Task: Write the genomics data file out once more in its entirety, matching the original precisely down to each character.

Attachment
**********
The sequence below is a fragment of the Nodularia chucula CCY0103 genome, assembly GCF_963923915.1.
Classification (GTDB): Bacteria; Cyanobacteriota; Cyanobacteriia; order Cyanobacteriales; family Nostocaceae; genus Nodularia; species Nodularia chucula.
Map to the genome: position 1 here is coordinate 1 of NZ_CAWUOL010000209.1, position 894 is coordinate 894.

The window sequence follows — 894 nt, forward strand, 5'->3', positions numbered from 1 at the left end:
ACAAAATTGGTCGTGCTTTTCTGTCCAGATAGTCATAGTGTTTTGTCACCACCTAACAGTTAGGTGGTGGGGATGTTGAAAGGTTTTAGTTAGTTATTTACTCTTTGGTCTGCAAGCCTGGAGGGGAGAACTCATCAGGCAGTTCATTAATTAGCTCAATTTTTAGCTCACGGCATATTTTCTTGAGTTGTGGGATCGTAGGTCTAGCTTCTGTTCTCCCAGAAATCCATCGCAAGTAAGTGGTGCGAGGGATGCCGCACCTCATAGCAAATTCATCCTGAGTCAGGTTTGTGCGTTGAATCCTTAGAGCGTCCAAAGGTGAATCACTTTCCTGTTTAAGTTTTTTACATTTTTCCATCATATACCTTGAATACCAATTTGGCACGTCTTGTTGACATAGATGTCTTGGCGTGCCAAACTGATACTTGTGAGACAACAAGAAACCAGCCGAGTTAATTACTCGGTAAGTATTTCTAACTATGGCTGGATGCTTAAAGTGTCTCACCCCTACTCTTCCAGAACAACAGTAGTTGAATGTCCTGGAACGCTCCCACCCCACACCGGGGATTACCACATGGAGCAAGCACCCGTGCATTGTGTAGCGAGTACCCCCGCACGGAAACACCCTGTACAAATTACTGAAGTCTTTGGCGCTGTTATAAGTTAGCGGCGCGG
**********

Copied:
The sequence below is a fragment of the Nodularia chucula CCY0103 genome, assembly GCF_963923915.1.
Classification (GTDB): Bacteria; Cyanobacteriota; Cyanobacteriia; order Cyanobacteriales; family Nostocaceae; genus Nodularia; species Nodularia chucula.
Map to the genome: position 1 here is coordinate 1 of NZ_CAWUOL010000209.1, position 894 is coordinate 894.

The window sequence follows — 894 nt, forward strand, 5'->3', positions numbered from 1 at the left end:
ACAAAATTGGTCGTGCTTTTCTGTCCAGATAGTCATAGTGTTTTGTCACCACCTAACAGTTAGGTGGTGGGGATGTTGAAAGGTTTTAGTTAGTTATTTACTCTTTGGTCTGCAAGCCTGGAGGGGAGAACTCATCAGGCAGTTCATTAATTAGCTCAATTTTTAGCTCACGGCATATTTTCTTGAGTTGTGGGATCGTAGGTCTAGCTTCTGTTCTCCCAGAAATCCATCGCAAGTAAGTGGTGCGAGGGATGCCGCACCTCATAGCAAATTCATCCTGAGTCAGGTTTGTGCGTTGAATCCTTAGAGCGTCCAAAGGTGAATCACTTTCCTGTTTAAGTTTTTTACATTTTTCCATCATATACCTTGAATACCAATTTGGCACGTCTTGTTGACATAGATGTCTTGGCGTGCCAAACTGATACTTGTGAGACAACAAGAAACCAGCCGAGTTAATTACTCGGTAAGTATTTCTAACTATGGCTGGATGCTTAAAGTGTCTCACCCCTACTCTTCCAGAACAACAGTAGTTGAATGTCCTGGAACGCTCCCACCCCACACCGGGGATTACCACATGGAGCAAGCACCCGTGCATTGTGTAGCGAGTACCCCCGCACGGAAACACCCTGTACAAATTACTGAAGTCTTTGGCGCTGTTATAAGTTAGCGGCGCGG